There is no question that the federal government — both Republicans and Democrats — is part of this problem. But New York's elected officials do have a role to play in lessening the cost of health care for New York residents. They should do so.
The Adirondack Daily Enterprise on sexual harassment in the entertainment industry
A few weeks ago, the entertainment industry formed a special panel, the Commission on Sexual Harassment and Advancing Equality in the Workplace. If you have to ask why, you have not been paying attention during the past six months or so.
Chaired by law professor Anita Hill, the organization's goal is to stamp out sexual harassment and assault in the movie, music and television industries.
"It's time to end the culture of silence," Hill said of the commission's agenda.
Perhaps the panel can come up with some concrete ideas to prevent harassment and assault in the industry. If so, we wish it much success. But the problem is not complicated.
Movie producer Harvey Weinstein could serve as poster predator for the commission. For years, he got away with pressuring women for sexual favors and, on occasion, using force to get what he wanted.
How did he get away with it? He was extremely powerful in the entertainment industry. No one wanted to cross him.
The same can be said for sexual misbehavior elsewhere. Until and unless standing up for what is right is more important than toadying to the powerful, outrageous misbehavior will continue.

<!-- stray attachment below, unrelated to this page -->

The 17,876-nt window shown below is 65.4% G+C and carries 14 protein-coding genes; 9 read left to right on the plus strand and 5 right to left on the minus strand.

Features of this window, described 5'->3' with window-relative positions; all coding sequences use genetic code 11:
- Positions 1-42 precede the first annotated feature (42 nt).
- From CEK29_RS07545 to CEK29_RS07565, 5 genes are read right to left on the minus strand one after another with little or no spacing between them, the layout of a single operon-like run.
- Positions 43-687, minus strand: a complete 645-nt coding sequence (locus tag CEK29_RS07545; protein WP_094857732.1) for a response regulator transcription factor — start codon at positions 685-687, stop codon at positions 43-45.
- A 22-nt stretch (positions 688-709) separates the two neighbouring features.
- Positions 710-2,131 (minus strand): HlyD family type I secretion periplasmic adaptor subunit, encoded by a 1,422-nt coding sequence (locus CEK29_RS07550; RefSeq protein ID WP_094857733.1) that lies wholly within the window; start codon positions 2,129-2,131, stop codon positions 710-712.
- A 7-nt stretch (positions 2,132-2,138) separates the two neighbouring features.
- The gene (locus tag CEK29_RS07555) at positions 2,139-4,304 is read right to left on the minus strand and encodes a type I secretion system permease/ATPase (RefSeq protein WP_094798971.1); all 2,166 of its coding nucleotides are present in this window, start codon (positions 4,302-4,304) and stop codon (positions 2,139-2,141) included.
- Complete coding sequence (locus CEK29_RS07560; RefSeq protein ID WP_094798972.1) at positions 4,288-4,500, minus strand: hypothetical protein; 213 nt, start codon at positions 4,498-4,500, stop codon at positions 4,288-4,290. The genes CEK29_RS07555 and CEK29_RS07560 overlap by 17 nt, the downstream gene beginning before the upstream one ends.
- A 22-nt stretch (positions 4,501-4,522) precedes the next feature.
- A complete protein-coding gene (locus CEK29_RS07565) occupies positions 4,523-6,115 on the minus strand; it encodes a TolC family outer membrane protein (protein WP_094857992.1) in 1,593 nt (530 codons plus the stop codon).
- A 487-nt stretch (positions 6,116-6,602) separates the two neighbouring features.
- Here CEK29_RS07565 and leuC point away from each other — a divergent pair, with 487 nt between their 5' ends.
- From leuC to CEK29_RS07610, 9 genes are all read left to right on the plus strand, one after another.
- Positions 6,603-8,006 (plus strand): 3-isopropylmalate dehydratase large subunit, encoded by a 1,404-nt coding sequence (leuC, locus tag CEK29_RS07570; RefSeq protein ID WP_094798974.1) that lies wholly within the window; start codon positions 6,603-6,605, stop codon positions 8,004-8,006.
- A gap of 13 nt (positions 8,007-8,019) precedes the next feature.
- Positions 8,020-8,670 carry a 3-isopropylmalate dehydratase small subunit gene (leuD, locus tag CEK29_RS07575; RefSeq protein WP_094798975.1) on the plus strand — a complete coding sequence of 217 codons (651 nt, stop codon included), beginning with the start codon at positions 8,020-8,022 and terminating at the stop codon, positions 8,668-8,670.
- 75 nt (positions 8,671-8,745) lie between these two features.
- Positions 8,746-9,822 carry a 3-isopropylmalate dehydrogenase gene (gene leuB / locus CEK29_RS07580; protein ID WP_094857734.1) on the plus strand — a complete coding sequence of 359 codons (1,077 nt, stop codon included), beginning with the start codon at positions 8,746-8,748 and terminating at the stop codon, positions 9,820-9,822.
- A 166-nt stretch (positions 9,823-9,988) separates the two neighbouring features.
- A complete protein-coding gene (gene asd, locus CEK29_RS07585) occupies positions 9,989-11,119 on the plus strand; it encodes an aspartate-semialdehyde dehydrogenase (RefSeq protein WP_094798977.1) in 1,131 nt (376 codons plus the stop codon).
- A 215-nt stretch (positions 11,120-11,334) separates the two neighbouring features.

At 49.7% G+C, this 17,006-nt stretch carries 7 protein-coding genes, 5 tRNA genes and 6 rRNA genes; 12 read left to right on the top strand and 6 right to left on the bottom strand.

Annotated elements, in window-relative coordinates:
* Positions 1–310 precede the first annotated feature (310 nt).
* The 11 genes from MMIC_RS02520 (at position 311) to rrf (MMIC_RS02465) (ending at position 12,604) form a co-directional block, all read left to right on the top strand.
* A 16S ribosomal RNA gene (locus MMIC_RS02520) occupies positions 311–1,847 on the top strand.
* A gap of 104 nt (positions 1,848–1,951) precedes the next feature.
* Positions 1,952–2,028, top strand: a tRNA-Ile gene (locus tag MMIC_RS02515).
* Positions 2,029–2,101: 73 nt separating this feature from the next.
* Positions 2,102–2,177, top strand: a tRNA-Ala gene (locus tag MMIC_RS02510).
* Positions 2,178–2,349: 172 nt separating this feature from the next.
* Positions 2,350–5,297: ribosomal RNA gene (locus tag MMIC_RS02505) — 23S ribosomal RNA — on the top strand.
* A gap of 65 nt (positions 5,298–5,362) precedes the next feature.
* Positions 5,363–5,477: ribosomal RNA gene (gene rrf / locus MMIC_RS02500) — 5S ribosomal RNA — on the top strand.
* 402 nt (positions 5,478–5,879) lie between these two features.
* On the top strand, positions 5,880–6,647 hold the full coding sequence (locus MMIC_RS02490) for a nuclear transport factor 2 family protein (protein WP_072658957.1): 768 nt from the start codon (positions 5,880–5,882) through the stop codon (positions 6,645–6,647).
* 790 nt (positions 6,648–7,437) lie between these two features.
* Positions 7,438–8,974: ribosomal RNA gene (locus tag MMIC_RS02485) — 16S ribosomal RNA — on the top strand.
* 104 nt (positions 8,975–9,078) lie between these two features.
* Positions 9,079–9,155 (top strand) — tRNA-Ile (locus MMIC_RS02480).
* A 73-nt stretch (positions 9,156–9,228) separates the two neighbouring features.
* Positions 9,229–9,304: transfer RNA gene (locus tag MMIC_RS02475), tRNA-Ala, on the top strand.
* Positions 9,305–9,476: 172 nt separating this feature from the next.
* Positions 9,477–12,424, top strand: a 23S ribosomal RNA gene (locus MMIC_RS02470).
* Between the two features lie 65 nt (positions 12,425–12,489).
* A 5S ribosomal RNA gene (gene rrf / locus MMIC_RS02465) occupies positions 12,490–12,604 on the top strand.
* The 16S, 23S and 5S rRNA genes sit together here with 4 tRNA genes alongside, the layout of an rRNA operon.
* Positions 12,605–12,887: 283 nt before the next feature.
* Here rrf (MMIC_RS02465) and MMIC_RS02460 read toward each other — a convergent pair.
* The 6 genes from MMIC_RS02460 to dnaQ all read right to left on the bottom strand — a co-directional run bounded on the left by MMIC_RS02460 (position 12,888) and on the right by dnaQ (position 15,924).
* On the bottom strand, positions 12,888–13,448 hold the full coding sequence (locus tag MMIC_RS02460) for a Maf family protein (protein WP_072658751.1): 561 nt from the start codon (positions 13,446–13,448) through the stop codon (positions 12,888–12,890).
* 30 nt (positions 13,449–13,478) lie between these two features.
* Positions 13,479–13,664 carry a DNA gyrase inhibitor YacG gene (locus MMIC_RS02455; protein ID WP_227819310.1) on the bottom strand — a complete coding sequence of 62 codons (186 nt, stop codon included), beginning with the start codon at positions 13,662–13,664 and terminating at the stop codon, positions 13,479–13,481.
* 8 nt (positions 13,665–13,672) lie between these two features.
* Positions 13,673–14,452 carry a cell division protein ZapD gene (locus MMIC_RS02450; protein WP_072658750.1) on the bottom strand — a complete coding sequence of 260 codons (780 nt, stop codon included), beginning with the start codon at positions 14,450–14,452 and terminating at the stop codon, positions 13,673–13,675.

Let us hope 2018 takes the story into the second phase it needs to enter — holding accountable those who closed their eyes to misdeeds by powerful politicians, entertainers, media leaders, academics and others.
Among the most disturbing situations that have come to light is that involving Dr. Larry Nassar, who worked with members of the U.S. women's Olympic gymnastics team for years. He sexually abused some. Earlier this month, he was sentenced to 60 years in prison for possessing child pornography.
One of his victims, Olympic gold medalist McKayla Maroney, is suing USA Gymnastics. She alleges that in 2016, she and the organization settled a claim she had filed for sexual abuse by Nassar. She was required to keep quiet about it, Maroney says.
Why did USA Gymnastics take such action, which smells like a cover-up? The new year is a good time to ask that question — and the same of many others who shielded predators.
The (Gloversville) Leader-Herald on the U.S. relying on other countries
It is about time U.S. officials began worrying about reliance on other countries for critical resources. For too long, as evidenced by former Secretary of State Hillary Clinton's State Department approving acquisition of a major amount of U.S. uranium by Russia, there has been a "don't worry, be happy" attitude.
President Donald Trump recently ordered that the government take steps to boost domestic production of some critical minerals, such as platinum and manganese.
Noting we rely on China and Russia for supplies of some strategically important minerals, Trump said that is a national security risk.
Of course it is.
Now, if someone in Washington would just come to the same realization regarding certain manufactured products — steel and aluminum come to mind — Americans might have reason to feel more secure.